A Focus On: The Breast Multidisciplinary Team

A Focus On: The Breast Multidisciplinary Team


Figure 7.1, Reproduced from Breast Cancer: The Facts, by Christobel Saunders and Sunil Jassal. (© Oxford University Press 2009). ISBN 9780199558698.


Contrary to the message found in some media, breast cancer survival in the UK has improved and has the potential to continue to improve.  Two of the factors contributing to this are the development of the breast multidisciplinary team (MDT) and the introduction of breast screening.


The introduction of the breast MDT resulted in the bringing together of all the disciplines–surgery, radiology, pathology, oncology and nursing–involved in managing patients with breast cancer. A good team that meets regularly to discuss the results of patients both in the stages of initial diagnosis and management of breast cancer is essential to ensure that diagnoses are not delayed and management plans are appropriate. Whilst not perfect, this approach, together with the introduction of national guidelines, has done much to remove the so-called ‘postcode lottery’ of cancer treatment. More recently, specialised oncoplastic MDT meetings have been established to discuss individualized breast reconstruction options for breast cancer patients.


The concept of the breast MDT had its origins in the breast screening programme and many early teams only concerned themselves with screening cancers. However, as the benefits of the MDT were realized, it included symptomatic cases, so that now it is considered by many units as a continuum. Despite concerns raised about the benefits of screening, the Marmot report has confirmed that overall breast screening is worthwhile, and the effect shows overall improved survival from breast cancer. As a discipline, screening has driven improvements in surgery, radiology, pathology and oncology. In the future, techniques such as Oncotype DX and OSNA, as well as targeted drugs therapies, may further improve outcomes.  The next frontier will be defining which types of ductal carcinoma in situ (DCIS) will progress, thus improving treatment of this condition. In the future, the next member of the MDT may be a new entity–the molecular pathologist.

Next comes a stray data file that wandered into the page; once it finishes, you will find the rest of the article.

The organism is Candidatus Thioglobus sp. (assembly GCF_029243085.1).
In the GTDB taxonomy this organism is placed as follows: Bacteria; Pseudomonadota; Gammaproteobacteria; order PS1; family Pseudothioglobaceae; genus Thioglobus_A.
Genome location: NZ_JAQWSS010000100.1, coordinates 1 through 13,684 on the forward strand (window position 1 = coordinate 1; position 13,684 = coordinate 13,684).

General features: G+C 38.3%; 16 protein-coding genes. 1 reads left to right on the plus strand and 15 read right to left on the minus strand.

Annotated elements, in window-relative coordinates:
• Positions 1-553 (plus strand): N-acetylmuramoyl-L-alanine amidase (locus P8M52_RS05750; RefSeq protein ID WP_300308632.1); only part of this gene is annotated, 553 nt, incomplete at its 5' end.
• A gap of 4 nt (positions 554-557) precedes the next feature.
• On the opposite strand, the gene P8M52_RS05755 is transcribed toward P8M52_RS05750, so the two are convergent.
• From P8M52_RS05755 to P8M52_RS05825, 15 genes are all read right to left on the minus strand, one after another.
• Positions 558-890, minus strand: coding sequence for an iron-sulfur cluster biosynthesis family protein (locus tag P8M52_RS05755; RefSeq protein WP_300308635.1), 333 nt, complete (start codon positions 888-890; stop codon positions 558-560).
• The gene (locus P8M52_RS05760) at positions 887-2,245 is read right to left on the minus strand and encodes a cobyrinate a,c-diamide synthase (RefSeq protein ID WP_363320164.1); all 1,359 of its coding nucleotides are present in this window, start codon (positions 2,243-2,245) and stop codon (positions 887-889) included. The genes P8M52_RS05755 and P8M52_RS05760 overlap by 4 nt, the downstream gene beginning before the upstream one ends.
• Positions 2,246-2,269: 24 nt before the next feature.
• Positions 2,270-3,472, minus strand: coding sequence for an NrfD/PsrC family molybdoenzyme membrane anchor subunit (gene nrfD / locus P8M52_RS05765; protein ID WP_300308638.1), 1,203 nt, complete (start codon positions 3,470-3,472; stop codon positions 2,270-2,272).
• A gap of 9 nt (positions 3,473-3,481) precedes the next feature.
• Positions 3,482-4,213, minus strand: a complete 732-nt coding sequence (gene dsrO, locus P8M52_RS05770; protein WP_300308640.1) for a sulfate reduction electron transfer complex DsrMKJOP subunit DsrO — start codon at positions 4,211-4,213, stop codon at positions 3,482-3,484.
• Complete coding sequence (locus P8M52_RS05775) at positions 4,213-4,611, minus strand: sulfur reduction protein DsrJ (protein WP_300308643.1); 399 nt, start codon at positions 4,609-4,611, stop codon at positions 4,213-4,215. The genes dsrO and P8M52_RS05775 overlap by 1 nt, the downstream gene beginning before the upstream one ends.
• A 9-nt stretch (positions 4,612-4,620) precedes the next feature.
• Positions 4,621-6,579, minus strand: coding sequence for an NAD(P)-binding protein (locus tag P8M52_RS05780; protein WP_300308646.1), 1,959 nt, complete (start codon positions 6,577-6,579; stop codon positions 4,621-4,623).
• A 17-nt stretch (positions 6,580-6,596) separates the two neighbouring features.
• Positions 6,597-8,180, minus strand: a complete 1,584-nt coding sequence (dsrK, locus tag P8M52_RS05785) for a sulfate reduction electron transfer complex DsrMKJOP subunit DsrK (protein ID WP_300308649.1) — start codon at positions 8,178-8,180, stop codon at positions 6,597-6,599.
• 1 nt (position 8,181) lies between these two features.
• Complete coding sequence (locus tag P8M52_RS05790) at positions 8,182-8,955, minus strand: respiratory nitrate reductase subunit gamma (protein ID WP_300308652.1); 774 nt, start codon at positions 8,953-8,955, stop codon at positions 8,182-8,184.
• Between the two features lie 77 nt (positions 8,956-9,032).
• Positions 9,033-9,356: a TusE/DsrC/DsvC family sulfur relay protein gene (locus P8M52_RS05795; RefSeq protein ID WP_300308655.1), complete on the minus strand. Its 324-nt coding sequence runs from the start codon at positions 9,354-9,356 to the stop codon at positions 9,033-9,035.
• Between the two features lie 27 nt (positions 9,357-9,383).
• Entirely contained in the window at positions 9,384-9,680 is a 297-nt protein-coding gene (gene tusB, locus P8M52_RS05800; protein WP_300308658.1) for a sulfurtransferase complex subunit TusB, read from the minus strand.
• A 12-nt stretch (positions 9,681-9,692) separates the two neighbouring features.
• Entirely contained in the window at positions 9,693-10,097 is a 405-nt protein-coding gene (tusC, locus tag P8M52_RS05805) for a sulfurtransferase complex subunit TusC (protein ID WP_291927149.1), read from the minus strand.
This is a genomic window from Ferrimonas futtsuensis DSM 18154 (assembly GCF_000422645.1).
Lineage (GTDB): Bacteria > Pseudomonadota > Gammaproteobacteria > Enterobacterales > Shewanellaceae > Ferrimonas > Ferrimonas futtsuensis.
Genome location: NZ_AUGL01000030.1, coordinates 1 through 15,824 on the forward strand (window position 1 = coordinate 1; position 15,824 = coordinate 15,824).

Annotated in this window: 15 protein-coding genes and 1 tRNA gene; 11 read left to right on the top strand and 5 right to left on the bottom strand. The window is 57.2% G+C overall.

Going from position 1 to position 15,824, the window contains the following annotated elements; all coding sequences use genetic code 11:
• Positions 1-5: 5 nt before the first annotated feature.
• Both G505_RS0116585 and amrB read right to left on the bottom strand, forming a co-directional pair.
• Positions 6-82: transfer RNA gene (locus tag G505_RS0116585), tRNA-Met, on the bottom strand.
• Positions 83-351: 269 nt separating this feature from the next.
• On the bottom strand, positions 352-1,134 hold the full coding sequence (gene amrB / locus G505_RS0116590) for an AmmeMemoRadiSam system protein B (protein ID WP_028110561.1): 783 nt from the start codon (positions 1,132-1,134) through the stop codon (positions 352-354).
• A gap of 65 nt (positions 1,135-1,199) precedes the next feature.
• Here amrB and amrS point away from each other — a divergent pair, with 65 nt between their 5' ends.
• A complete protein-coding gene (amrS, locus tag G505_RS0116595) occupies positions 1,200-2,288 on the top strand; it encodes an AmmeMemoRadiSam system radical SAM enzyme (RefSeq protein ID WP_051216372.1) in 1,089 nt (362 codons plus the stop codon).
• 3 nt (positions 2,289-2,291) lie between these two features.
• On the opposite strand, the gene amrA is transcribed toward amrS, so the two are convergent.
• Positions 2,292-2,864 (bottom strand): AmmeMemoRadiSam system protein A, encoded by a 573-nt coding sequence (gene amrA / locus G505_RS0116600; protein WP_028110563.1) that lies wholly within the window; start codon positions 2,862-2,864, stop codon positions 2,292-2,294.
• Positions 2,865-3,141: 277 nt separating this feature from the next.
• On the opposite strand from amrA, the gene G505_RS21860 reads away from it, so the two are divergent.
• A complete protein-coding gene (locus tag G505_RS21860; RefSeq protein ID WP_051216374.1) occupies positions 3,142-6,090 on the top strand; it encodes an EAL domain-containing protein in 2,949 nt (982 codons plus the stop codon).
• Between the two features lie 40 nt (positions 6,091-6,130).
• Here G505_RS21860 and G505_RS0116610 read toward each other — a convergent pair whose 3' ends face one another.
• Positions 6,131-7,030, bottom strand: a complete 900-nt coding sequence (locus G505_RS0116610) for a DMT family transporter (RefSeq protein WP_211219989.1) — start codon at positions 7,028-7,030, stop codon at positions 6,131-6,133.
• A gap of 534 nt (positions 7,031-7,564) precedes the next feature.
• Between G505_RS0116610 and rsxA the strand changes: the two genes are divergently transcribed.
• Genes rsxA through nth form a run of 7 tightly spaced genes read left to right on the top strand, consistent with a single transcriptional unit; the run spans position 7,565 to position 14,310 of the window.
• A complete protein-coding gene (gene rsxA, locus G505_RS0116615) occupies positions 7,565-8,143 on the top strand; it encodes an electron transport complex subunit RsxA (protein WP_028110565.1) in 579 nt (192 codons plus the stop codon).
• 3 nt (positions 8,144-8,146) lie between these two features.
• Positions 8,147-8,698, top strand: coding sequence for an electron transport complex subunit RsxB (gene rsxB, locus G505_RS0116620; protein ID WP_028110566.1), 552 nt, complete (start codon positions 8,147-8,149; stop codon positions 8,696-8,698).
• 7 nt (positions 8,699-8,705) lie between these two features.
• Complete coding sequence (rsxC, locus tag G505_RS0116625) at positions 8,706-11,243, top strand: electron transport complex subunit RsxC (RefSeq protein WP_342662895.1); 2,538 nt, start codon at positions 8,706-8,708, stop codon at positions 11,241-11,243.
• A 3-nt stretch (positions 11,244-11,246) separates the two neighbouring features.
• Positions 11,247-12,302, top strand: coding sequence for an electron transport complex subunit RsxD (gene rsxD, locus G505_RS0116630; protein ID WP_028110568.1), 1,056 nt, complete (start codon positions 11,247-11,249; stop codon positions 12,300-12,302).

James Harvey is Consultant Oncoplastic Breast Surgeon, Nightingale Centre, UHSM, Manchester, UK; Sue Down is Consultant Breast Surgeon, James Paget Hospital, Great Yarmouth, UK; Rachel Bright-Thomas is Consultant Breast and Reconstructive Surgeon, Worcestershire Royal Hospital, Worcester, UK; John Winstanley is Consultant Surgeon Emeritus and Hugh Bishop is Consultant Surgeon Emeritus, both at The Royal Bolton Hospital, Farnworth, Bolton, UK.


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